In the seventies, however, the case is altered. The policies of the superpowers as well as their relationship to each other have changed, and with that change has come a number of trends in international politics which threaten to preëmpt the choices that might otherwise be open to a political Europe. Just as the new candidates for entry into the Common Market will find that certain decisions have been taken and cannot be changed, so a political Europe beginning to emerge in the late seventies will be liable to discover its freedom of action limited by international decisions in which it has had no say and which its component parts have been too weak to affect. Moreover, those component nation-states themselves, by their factionalism and fragmented policies, may also prejudice the potentialities of a unified European policy.

The most reasonable aim of such a policy would be the appearance of what the present writer has called elsewhere "a regional Europe," not seeking a global role but content to defend its own immediate interests in Europe and to exercise economic and political influence on geographically adjacent areas-in the first place on the countries lying around the Mediterranean basin. The foreign policy of a regional Europe has been sketched out by the association agreements already negotiated by the European Economic Community. In North and West Africa and the Middle East there are countries which will inevitably receive some of the fallout from a prosperous and industrially advanced European region-much as Mexico at present receives economic advantage from its common border with the United States. And it is probable that economic interest on the part of Europeans will be followed by political involvement. In the case of the Middle East the need to secure the continuation of oil supplies makes it certain that there at least will be a necessary theater for European diplomatic activity, perhaps in directions anticipated by France's present courtship of the Arab states. These are some of the lines along which the foreign policy of a regional Europe will develop.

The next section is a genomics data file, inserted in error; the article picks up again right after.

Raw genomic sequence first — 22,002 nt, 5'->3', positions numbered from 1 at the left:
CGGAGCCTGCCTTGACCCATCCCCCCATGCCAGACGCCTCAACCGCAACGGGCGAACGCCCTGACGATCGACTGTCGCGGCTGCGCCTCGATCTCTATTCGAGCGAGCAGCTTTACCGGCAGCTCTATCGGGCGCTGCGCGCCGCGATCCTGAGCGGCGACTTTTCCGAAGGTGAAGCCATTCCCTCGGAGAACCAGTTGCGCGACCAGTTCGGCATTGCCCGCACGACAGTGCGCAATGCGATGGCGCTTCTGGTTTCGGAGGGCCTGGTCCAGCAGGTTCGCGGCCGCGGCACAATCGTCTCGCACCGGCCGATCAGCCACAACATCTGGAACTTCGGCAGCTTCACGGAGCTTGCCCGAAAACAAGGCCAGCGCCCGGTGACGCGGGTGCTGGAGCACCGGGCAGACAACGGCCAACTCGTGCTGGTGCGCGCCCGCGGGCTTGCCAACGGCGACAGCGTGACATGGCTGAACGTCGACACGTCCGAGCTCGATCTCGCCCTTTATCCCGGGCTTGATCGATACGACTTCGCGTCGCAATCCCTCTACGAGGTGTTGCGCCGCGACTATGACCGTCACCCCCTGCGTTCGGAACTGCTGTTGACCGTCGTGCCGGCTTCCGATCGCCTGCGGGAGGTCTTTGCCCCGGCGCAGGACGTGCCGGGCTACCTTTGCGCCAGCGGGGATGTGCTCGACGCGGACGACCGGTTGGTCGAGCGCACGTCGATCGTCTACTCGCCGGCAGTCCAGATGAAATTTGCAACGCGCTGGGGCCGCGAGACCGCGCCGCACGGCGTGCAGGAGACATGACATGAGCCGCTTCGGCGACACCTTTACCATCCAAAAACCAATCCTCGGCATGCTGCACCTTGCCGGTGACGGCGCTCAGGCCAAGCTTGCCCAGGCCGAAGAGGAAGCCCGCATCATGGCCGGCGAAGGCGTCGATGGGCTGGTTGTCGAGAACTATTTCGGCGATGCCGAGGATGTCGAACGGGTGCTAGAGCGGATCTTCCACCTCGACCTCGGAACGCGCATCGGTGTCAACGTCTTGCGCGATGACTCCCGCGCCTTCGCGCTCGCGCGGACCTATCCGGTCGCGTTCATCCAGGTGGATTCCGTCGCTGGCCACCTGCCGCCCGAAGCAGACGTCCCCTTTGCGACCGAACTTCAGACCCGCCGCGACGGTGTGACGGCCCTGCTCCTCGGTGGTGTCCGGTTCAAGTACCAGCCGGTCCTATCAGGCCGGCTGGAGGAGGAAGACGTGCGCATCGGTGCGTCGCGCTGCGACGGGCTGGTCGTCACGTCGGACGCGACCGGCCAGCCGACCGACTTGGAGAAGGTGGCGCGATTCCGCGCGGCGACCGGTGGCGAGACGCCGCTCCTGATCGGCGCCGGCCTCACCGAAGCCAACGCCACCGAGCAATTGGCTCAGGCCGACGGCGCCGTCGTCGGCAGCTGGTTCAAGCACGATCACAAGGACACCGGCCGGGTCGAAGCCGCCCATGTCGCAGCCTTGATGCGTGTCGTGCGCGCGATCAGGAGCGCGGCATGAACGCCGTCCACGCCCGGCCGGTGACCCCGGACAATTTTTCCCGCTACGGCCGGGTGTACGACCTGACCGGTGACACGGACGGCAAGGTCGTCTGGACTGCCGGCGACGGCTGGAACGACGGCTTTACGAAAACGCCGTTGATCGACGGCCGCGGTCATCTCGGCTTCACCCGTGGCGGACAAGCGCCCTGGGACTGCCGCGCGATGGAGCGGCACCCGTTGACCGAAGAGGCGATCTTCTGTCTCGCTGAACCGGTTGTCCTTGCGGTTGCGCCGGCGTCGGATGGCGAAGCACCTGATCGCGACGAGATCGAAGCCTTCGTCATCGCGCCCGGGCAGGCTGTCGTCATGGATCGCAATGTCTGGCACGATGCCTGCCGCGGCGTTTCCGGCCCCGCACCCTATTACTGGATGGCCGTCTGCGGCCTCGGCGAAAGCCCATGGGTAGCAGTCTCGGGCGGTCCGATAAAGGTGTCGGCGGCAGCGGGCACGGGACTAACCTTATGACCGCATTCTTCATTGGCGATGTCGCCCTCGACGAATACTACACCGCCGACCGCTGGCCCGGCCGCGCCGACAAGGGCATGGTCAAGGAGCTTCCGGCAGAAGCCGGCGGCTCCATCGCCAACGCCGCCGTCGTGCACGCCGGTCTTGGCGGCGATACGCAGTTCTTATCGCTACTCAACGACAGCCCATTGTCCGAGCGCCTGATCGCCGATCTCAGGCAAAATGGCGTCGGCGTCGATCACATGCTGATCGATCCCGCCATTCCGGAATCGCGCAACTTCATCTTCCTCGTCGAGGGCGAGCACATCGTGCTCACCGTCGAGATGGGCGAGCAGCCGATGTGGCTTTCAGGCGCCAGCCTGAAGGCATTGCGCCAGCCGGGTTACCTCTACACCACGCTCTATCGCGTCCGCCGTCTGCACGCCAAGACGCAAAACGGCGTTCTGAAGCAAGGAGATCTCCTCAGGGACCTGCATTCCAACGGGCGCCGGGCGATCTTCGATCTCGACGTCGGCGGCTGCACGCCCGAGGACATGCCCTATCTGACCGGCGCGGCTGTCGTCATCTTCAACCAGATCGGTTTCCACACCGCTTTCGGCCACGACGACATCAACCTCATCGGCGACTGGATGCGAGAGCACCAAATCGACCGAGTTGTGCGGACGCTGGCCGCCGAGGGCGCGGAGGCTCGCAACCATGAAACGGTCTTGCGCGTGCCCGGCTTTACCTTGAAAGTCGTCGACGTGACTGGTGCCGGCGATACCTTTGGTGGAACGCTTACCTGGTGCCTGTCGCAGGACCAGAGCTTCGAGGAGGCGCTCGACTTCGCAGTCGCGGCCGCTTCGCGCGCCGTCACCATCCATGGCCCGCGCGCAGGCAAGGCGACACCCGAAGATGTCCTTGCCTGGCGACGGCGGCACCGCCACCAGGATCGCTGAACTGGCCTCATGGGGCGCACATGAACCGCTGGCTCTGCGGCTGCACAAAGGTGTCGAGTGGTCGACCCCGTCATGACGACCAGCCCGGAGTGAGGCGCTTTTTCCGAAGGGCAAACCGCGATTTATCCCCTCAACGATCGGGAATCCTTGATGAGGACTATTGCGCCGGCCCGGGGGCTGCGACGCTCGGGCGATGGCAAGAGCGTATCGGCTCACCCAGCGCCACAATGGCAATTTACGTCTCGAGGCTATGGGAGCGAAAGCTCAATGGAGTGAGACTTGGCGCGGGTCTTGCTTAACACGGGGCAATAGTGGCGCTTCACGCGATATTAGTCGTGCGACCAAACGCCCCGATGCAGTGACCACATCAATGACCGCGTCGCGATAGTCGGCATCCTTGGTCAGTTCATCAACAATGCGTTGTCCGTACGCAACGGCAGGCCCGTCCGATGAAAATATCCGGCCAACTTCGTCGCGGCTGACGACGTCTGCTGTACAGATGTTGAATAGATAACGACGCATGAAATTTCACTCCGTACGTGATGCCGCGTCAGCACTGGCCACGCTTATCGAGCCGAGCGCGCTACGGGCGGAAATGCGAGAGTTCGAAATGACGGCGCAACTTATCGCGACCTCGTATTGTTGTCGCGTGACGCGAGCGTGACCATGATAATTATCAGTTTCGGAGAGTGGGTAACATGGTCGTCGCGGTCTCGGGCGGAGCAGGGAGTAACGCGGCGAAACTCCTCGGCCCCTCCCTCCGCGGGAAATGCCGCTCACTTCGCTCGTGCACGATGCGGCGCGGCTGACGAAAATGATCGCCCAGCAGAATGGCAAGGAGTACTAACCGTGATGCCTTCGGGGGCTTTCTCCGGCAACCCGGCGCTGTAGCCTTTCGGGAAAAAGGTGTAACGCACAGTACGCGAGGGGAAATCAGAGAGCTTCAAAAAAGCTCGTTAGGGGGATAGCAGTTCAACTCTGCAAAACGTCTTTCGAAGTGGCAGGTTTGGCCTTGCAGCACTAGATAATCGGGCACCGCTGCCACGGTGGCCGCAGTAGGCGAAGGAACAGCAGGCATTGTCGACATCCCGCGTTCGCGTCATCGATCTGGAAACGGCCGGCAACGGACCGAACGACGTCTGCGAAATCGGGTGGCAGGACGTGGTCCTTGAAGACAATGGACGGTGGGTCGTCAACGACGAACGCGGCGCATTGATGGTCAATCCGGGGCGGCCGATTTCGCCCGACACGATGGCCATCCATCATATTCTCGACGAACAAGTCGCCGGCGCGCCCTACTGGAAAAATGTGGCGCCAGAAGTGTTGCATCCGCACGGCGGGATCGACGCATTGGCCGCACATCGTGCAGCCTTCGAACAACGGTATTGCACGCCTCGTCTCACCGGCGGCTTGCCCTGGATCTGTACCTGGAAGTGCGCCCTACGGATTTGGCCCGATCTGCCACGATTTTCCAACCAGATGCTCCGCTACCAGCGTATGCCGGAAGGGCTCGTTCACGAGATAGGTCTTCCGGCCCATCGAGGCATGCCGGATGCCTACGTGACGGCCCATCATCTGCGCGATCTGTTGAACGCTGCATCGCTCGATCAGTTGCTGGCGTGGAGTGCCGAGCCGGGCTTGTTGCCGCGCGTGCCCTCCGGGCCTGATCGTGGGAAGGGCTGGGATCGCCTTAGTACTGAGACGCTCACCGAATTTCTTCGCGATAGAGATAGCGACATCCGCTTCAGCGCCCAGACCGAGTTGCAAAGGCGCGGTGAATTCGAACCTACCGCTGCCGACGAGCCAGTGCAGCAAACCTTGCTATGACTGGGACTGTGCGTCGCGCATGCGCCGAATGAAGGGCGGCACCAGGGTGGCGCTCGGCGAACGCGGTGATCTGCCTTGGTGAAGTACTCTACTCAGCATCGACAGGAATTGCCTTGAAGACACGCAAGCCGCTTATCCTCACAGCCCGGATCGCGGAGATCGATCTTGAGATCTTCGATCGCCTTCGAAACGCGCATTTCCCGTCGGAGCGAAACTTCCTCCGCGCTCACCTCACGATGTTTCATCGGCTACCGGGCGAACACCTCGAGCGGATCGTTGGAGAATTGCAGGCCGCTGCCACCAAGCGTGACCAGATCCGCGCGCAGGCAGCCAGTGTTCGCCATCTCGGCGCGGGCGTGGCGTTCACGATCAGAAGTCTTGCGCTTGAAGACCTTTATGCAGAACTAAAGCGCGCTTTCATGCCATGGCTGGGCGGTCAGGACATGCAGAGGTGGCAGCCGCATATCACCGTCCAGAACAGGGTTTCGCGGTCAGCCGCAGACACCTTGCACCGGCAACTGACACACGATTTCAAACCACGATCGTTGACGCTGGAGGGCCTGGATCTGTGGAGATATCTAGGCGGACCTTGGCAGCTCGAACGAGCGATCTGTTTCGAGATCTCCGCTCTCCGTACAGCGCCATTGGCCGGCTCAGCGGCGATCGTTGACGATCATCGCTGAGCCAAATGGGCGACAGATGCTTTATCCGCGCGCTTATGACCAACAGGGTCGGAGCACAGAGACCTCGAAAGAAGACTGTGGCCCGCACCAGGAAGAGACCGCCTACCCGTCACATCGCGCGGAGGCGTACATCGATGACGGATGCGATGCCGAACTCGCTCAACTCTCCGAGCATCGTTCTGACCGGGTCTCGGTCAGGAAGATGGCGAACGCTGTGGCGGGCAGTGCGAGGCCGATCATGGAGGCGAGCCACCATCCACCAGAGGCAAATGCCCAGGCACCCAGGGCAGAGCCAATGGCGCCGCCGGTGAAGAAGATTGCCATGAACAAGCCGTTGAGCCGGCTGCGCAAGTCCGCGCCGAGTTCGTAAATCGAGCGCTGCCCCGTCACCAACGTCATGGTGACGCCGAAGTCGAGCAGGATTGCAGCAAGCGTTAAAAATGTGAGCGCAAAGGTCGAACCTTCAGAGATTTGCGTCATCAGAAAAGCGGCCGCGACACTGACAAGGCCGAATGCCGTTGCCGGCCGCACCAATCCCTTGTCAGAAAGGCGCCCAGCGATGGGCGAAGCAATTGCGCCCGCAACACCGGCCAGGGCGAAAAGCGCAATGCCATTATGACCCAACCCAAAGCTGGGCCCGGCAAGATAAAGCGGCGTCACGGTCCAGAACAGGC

How would such a prospect now strike the flanking global powers-the United States and Russia? American policy is still officially favorable to European integration, whatever skepticism about supranational institutions may reign in the White House. But the objections that have recently been voiced at the results of the Common Market's agricultural policy and to its association agreements show that quite early manifestations of European policy-in the economic sphere but with political overtones-can be unwelcome in Washington. There is perhaps some misunderstanding here. There is also some lack of logic. American support for European integration was an enlightened policy in which the rise of a serious commercial competitor was accepted for political ends. But, now as then, those ends cannot be attained without the means (e.g. the common agricultural policy and its effects on American agricultural exports), and if this was not realized from the beginning, then it ought to have been.